City Council may agree to adjust current zoning for mixed-use project
On Wednesday, the second draft module for Charlottesville’s new zoning code will be released two weeks later than originally expected. According to the schedule for the Cville Plans Together initiative, a third module will be published in early April and public hearings are expected to follow. There are still a lot of stories yet to be written about how that process will unfold.
But for now, there are still stories to be written about the current zoning code and how it might be amended to allow RMD Properties to construct a multi-story building at the intersection of Ivy Road and Copeley Road. City Council and the Planning Commission took up the matter at their meeting on March 14.
Dannan O’Connell is a planner with the city’s Department of Neighborhood Development Services.
“Our current code requires [Planned Unit Development] sites to contain two or more acres of land,” O’Connell said. “The proposed amendment would remove this acreage requirement for parcels that are currently zoned Urban Corridor Mixed Use District.”
As mentioned, this request was made for one specific parcel at the intersection of Ivy Road and Copeley Road. RMD Holdings wants to build a nine story building there but that can only be accomplished under the existing zoning if the rules are amended.
O’Connell said the ability to do customized zoning for specific properties has been in the city’s zoning code since 1976 when the Planned Unit Development feature was created with a three acre limit. That was dropped down to no limits in 2001 but a two-acre minimum was added back in July 2006.
As currently drafted, the new zoning would eliminate the ability to ask the city for a PUD in the future.
“Any changes made to the current zoning ordinance would be effectively overridden by the new zoning ordinance when it is adopted so this zoning text amendment may therefore be extremely limited in its usefulness to developers as it may only be in effect for several months,” O’Connell said.
O’Connell said the new zoning would allow for five to eight story mixed- use buildings by-right and that staff felt this request would be redundant.
Valerie Long of the firm Williams Mullen acknowledged that the request is awkward, but said it is a matter of timing.
“This is not at all an effort to do an end-run or beat the new ordinance,” Long said. “Our client is very excited about the new ordinance and they are designing the project to comply with the new ordinance draft or as much as we have now.”
City Councilor Michael Payne said he was concerned the project might not comply with the affordability provisions that will be part of the new zoning. Long said RMD Properties plans to meet the city’s requirements, whatever they end up being. The property would be zoned Commercial Mixed Use 8.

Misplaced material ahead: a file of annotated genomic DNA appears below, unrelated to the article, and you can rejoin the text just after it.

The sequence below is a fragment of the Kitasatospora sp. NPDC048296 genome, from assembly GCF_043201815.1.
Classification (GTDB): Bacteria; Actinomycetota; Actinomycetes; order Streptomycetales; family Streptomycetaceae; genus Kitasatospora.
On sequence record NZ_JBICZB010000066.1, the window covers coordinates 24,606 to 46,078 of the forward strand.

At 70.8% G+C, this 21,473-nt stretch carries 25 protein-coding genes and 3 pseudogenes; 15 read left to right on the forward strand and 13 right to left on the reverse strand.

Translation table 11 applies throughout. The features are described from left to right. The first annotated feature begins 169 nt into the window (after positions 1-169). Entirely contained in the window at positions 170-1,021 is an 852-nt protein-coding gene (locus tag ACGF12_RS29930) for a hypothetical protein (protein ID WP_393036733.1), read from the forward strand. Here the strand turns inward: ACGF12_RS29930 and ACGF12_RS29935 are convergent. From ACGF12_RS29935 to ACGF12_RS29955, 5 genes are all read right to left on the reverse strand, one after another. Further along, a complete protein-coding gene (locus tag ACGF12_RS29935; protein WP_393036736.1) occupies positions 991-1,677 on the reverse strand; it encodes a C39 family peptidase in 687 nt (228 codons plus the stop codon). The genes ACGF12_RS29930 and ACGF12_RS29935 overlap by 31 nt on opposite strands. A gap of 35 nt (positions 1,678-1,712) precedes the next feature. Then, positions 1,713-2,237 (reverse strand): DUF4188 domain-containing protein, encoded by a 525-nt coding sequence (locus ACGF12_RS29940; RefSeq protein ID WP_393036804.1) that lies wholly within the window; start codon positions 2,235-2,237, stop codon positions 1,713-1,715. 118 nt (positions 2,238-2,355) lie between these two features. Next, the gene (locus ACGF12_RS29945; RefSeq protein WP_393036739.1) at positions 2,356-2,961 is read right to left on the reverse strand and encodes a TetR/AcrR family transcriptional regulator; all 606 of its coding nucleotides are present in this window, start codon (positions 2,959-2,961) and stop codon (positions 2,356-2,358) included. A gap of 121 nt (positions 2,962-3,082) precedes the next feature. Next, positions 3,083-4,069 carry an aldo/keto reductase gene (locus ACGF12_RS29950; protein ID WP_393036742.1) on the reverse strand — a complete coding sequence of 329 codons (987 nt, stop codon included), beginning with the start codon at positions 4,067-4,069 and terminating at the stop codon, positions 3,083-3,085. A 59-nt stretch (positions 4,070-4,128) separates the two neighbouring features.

It would take about six months for a PUD application to go back before Planning Commission and the Council if this amendment is granted. Mayor Lloyd Snook said he would prefer not to make the adjustment, but could appreciate what was being requested.
“Although it kind of does a little violence to my sense of how the ordinance ought to be administered, I don’t think that it’s going to be substantively obnoxious,” Snook said.
During the public hearing, Peter Gray of the Lewis Mountain neighborhood argued it was an attempt to slip something through the city’s process.
“There are many specific aspects to the new zoning that would apply to the development that are not contemplated in the current zoning,” Gray said. “Please make them conform fully with the new ordinance, not merely assert that they are trying to comply with what they think it might be.”
Members of the Planning Commission said they didn’t see any harm in allowing the procedural change to go forward with one saying it could result in an interesting outcome.
“If they think they can do a better job than our zoning code in making a project that fits in with our Comprehensive Plan, I think we should see what they have to offer,” said Carl Schwarz.
Commissioner Rory Stolzenberg said he was willing to proceed because this is the last privately-owned building on Ivy Road. The University of Virginia is building several major projects as part of the Emmet-Ivy Corridor and their real estate foundation continues to purchase more.
“Many of the others are owned by the UVA Foundation and are likely to be transferred to UVA for development at some later point so we might end up getting a building that is as large as contemplated here or under the new zoning and without getting a dime of tax revenue for it that we could be using to fund our schools and other services,” Stolzenberg said. “To me that is a worthy goal.”
The Planning Commission voted unanimously to recommend the change. Council will need to hold two readings of the ordinance. At that point, RMD Properties will be able to make their request to go through the current rezoning process which will involve public hearings.
Such public hearings would no longer exist under the new zoning. Stay tuned for more stories about that process.
Before you go: The time to write and research of this article is covered by paid subscribers to Charlottesville Community Engagement. In fact, this particular installment comes from the March 27, 2023 edition of the program. To ensure this research can be sustained, please consider becoming a paid subscriber or contributing monthly through Patreon.